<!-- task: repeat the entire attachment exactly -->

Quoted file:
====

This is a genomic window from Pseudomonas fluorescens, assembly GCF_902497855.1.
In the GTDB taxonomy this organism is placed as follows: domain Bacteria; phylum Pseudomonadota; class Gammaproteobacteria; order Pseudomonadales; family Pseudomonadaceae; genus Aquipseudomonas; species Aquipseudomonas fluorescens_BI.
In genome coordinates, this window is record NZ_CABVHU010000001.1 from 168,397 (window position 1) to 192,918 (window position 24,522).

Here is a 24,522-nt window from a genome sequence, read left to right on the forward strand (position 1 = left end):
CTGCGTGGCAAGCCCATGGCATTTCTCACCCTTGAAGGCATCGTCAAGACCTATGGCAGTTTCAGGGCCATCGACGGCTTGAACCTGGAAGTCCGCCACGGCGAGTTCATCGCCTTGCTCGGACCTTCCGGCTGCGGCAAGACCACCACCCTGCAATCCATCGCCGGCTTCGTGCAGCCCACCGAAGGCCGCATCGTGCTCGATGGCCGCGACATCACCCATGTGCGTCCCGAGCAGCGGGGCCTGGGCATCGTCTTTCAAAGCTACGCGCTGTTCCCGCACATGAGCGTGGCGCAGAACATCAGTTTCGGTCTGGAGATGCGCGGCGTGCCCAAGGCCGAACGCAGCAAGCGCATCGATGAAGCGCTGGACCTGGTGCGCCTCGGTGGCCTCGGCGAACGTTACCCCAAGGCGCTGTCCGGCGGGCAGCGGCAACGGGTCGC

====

This is a genomic window from Pseudomonas fluorescens, assembly GCF_902497855.1.
In the GTDB taxonomy this organism is placed as follows: domain Bacteria; phylum Pseudomonadota; class Gammaproteobacteria; order Pseudomonadales; family Pseudomonadaceae; genus Aquipseudomonas; species Aquipseudomonas fluorescens_BI.
In genome coordinates, this window is record NZ_CABVHU010000001.1 from 168,397 (window position 1) to 192,918 (window position 24,522).

Here is a 24,522-nt window from a genome sequence, read left to right on the forward strand (position 1 = left end):
CTGCGTGGCAAGCCCATGGCATTTCTCACCCTTGAAGGCATCGTCAAGACCTATGGCAGTTTCAGGGCCATCGACGGCTTGAACCTGGAAGTCCGCCACGGCGAGTTCATCGCCTTGCTCGGACCTTCCGGCTGCGGCAAGACCACCACCCTGCAATCCATCGCCGGCTTCGTGCAGCCCACCGAAGGCCGCATCGTGCTCGATGGCCGCGACATCACCCATGTGCGTCCCGAGCAGCGGGGCCTGGGCATCGTCTTTCAAAGCTACGCGCTGTTCCCGCACATGAGCGTGGCGCAGAACATCAGTTTCGGTCTGGAGATGCGCGGCGTGCCCAAGGCCGAACGCAGCAAGCGCATCGATGAAGCGCTGGACCTGGTGCGCCTCGGTGGCCTCGGCGAACGTTACCCCAAGGCGCTGTCCGGCGGGCAGCGGCAACGGGTCGC